Sure it isnt 1.3?

Om a serious note, why are E-SATA connects so impopular on new systems? These are a godsend for external drives, compared to any USB.

Re:USB 3.0? (1)

sayfawa (1099071) | more than 6 years ago | (#20666307)

This article sent me on a reading binge about all these different specs and ways to connect and yeah, it seems like eSATA would be the obvious choice. Maybe SATA is only for hard drives and not for things like flash sticks? I don't know.

Re:USB 3.0? (1)

pklong (323451) | more than 6 years ago | (#20666319)

Because USB is a cooler buzzword than SATA ;)

Both Firewire and ESATA (with hot plugging drivers that actually work) completely outclass USB2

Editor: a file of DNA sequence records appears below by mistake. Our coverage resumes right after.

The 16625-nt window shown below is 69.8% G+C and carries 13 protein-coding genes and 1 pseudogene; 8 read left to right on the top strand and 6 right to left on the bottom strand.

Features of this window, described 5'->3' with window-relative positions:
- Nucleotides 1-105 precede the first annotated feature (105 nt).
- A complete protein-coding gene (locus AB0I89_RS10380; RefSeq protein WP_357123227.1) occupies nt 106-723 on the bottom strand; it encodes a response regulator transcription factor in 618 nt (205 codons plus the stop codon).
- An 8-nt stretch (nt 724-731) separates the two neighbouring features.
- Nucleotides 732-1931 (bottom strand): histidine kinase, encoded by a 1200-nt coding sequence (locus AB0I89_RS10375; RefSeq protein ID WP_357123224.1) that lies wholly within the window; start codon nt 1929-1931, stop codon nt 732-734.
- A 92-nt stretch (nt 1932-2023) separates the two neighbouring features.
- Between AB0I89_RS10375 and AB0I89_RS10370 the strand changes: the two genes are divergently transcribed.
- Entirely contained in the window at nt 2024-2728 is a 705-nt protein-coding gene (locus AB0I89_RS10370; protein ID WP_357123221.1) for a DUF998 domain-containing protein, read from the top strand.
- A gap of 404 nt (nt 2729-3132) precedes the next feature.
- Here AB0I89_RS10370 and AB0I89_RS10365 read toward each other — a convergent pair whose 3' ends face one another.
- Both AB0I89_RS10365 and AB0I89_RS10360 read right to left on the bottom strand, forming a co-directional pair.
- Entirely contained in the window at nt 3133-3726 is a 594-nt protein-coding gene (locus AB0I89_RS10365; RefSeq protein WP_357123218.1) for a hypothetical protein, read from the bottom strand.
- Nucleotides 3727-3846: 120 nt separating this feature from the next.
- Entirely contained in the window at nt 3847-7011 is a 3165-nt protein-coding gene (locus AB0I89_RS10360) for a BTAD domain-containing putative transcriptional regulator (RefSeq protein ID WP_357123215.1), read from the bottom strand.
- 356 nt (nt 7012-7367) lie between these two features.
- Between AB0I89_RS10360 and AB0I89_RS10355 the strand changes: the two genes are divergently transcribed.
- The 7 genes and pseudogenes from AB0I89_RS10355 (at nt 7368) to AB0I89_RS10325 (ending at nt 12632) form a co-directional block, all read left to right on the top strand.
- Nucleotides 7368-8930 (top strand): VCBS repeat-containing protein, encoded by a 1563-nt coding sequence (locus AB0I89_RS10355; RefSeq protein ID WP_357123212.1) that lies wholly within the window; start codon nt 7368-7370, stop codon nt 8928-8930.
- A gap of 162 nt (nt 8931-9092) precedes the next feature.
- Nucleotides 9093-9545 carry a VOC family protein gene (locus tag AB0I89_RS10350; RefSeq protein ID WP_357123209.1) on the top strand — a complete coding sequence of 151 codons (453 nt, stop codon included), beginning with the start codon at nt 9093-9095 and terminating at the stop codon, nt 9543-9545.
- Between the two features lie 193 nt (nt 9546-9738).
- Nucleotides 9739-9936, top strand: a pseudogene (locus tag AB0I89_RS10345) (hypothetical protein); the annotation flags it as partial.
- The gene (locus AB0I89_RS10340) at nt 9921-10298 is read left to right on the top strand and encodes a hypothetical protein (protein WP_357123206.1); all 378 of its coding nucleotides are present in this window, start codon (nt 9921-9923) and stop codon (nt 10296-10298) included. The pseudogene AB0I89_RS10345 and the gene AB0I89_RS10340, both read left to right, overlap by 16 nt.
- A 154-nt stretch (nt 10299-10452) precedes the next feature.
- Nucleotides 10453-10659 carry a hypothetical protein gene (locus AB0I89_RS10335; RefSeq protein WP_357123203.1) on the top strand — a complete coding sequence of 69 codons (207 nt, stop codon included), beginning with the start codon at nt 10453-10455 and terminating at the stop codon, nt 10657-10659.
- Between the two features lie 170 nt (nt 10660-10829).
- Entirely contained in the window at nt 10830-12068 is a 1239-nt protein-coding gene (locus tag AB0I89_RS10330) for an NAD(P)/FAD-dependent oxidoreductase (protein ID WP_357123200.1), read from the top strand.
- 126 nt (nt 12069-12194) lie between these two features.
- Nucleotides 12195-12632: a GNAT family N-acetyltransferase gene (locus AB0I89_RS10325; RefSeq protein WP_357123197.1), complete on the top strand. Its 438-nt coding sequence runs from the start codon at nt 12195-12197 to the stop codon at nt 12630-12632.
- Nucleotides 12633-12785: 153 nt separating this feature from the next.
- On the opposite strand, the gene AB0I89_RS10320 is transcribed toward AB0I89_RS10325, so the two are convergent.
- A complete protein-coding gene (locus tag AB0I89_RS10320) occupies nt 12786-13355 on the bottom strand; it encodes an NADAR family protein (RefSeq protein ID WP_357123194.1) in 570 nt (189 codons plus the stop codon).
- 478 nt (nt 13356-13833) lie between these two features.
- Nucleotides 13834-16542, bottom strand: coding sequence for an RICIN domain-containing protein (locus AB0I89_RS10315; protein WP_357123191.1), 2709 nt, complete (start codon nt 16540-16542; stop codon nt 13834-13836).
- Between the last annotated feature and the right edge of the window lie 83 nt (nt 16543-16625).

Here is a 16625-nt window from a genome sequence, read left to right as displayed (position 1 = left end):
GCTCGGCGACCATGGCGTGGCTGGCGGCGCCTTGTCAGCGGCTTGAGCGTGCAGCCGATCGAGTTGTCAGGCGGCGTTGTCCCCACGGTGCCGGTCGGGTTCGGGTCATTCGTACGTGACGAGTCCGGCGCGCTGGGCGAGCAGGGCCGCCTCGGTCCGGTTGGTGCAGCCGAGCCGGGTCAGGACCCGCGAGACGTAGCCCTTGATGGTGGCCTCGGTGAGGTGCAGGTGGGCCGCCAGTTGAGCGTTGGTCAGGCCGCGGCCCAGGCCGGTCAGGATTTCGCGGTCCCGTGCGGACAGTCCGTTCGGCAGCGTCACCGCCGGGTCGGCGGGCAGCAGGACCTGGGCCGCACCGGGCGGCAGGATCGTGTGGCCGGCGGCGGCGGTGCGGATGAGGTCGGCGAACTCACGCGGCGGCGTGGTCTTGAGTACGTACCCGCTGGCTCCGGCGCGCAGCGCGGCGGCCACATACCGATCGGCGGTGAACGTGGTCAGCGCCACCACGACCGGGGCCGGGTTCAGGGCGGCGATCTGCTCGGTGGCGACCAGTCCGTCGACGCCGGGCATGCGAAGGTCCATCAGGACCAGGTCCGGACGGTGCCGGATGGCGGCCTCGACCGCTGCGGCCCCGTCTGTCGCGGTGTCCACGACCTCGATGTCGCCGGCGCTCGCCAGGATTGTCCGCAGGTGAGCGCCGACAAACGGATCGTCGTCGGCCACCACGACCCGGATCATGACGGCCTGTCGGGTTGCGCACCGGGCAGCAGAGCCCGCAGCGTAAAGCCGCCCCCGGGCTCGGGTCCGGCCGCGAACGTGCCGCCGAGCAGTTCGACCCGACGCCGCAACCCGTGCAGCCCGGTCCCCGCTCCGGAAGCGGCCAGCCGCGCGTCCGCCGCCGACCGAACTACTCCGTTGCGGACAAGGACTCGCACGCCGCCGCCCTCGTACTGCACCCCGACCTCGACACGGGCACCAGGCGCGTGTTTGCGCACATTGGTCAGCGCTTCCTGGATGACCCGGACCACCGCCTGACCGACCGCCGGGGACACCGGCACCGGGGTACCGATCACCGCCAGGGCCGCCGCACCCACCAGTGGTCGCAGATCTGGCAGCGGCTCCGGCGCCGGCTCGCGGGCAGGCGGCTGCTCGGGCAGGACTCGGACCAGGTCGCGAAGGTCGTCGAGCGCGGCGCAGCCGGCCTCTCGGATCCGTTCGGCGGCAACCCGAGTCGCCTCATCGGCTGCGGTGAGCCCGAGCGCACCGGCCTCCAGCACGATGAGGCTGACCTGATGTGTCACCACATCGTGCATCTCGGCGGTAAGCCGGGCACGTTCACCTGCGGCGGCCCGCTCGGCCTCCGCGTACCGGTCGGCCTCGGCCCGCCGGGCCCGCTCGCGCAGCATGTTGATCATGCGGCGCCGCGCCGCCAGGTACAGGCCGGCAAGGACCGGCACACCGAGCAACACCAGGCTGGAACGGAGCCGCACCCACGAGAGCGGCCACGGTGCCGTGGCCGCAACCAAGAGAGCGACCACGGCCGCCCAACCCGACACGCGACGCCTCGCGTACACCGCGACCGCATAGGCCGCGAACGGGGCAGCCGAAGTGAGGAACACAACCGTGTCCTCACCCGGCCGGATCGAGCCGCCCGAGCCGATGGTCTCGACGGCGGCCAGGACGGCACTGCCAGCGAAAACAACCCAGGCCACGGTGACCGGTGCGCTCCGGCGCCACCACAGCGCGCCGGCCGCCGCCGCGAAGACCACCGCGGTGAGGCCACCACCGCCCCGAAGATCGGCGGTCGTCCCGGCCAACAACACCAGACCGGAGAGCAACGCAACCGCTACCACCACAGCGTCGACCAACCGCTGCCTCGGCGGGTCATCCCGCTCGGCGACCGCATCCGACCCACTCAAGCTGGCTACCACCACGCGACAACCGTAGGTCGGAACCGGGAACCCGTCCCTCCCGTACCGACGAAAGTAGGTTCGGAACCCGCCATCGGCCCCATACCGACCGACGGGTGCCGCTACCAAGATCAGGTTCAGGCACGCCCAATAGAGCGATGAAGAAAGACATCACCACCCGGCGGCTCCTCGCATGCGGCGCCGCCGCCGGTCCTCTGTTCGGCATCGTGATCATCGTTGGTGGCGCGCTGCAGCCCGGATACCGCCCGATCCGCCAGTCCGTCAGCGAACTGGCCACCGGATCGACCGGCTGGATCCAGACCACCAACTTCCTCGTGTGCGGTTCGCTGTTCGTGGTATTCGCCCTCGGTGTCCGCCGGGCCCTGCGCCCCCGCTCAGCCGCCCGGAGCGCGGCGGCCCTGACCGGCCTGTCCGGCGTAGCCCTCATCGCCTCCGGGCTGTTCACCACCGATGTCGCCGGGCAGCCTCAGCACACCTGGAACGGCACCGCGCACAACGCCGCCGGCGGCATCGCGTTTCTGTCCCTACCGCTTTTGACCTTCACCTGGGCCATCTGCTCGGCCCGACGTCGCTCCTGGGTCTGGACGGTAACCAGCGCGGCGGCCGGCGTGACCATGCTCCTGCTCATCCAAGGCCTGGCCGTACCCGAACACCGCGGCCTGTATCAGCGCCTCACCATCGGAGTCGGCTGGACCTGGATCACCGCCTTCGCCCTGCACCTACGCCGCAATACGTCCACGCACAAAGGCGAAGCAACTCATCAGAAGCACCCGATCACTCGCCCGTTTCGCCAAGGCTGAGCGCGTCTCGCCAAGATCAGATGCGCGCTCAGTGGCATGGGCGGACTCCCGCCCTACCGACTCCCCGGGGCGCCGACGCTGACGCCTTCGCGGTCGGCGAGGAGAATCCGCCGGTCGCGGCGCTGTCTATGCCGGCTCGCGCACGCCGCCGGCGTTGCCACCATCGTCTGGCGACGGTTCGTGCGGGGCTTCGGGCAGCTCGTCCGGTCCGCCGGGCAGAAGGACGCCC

Re:USB 3.0? (1)

ElberethZone (1136393) | more than 6 years ago | (#20666525)

ESATA is not self-powered, you need another cable or external power. Appart from that, I don't know is SATA is usable for other devices that are not HD/SSD/CD/DVD.

Why not converge all of the bus standards? (1)

Theovon (109752) | more than 6 years ago | (#20666241)

I wonder if eventually the speed and latency of USB will reach a point where SATA, for instance, becomes unnecessary. Or how about ethernet? We'll always need REALLY fast links like PCIe or dedicated ones like DVI. But when it comes to busses, perhaps it would be good to settle on one standard. I'm envisioning something along the lines of 100 gigabit ethernet, except all computers would have a whole bunch of dedicated ports, rather than just one network.

Yes, but (1)

Doug Neal (195160) | more than 6 years ago | (#20666341)

Will the whole bus slow down to 1.5Mbit when you plug a mouse in? ;)

Better support as well as speed? (1)